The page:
In 1979, the Workers Bank, now known as First Citizens Bank, introduced “Mary-Anne All Day All Night Service,” Trinidad and Tobago’s first automated telling machine.
People did not know it back then, but that would be the first of a long line of information communication technology (ICT) systems that would use technology to make citizens’ lives easier.
TT has come a long way since then, not only with ATMs, but with technology in general. Now people can not only withdraw money from banks, but can transfer money from TT to another country. They can find out the status of their NIS contributions, apply for relief grants, school grants, food cards and even begin processes to start a business, all from the comfort of their homes.
From digital workplaces to government systems operating online to people themselves spending hours of their day communicating and interacting with each other online, TT has, without a doubt, the means to keep pace with the ever-changing world of technology, even in these uncertain times.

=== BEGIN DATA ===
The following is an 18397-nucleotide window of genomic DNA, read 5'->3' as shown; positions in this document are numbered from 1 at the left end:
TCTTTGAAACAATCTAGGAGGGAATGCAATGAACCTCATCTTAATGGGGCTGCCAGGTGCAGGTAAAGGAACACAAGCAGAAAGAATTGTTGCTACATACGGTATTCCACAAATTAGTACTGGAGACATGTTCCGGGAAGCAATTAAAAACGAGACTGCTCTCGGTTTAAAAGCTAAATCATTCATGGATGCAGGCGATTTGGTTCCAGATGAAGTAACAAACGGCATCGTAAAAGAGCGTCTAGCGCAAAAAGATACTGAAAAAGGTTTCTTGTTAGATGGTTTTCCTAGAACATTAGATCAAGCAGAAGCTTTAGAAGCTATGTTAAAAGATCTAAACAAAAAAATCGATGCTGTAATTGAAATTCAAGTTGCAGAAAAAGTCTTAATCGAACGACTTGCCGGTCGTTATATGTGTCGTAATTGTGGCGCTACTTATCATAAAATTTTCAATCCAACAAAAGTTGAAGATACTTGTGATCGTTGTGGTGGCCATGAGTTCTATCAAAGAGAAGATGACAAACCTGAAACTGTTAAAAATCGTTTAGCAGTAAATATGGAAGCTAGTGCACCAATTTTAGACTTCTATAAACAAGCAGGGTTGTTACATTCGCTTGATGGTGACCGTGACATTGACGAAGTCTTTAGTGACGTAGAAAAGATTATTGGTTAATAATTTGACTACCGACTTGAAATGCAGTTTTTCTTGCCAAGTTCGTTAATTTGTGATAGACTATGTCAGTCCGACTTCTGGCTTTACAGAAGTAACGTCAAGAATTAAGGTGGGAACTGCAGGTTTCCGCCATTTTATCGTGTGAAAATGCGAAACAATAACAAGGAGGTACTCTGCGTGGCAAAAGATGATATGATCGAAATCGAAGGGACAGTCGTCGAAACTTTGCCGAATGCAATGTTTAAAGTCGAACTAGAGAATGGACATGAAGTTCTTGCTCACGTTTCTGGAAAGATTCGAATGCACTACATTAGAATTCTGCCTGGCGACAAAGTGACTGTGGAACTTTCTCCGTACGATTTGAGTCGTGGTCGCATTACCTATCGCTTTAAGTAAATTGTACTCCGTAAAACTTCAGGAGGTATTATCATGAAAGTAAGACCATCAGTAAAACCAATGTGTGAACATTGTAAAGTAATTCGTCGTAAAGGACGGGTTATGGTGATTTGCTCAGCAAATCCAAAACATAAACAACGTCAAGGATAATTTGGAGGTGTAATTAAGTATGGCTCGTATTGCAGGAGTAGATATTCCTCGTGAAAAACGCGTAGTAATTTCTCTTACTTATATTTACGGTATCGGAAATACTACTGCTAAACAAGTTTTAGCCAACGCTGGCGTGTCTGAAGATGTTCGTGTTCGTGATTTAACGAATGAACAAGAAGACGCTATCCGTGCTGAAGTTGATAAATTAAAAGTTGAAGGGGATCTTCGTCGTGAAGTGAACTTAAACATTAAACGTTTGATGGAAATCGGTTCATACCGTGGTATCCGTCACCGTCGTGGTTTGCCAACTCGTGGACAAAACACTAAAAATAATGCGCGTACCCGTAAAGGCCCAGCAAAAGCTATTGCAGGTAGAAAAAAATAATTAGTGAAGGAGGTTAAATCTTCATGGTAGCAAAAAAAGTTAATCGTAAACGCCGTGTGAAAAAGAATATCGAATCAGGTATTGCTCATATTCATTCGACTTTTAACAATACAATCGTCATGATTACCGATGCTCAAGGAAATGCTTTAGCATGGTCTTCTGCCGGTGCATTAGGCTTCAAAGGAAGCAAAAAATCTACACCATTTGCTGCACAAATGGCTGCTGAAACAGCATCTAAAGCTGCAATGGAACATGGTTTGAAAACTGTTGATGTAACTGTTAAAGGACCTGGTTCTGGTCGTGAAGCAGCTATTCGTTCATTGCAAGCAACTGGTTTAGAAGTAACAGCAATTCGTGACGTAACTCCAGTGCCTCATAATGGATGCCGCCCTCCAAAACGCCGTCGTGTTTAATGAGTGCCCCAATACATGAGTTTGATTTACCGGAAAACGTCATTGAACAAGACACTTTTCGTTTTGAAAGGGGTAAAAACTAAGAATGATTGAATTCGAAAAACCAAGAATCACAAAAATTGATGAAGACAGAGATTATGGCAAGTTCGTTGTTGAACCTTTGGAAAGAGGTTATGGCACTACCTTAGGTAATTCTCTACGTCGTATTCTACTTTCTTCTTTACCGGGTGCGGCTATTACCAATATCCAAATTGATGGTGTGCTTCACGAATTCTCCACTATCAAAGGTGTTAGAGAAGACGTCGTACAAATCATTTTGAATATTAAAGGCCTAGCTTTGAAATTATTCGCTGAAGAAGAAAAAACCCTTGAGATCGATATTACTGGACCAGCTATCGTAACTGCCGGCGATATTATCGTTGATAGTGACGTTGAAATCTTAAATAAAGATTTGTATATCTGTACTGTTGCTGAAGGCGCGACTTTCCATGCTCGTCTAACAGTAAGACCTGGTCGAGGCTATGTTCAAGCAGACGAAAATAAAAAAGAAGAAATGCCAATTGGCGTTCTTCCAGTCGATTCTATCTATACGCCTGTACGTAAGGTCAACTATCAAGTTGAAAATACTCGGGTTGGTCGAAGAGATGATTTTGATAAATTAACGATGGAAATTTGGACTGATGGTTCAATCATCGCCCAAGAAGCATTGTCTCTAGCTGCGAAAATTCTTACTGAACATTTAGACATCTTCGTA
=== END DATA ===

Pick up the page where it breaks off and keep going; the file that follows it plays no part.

Minister in the Ministry of Public Administration and Digital Transformation Hassel Bacchus told Business Day that while infrastructure, technology, re-education and legislation would improve ICT systems and how they benefit people in TT, people need to be educated on and trust the systems that are developed and maintained by our local technicians and talents in the ICT industry.
“You would find that the same people that would physically go into a line to pay their electric bill – even though there are three digital means to pay that bill – would be the same people that would buy their shoes on Amazon.
"So it is not that people are scared of technology. What it is, is that there must be a level of trust and confidence that, if I use digital means to do this thin,g it will be completed.”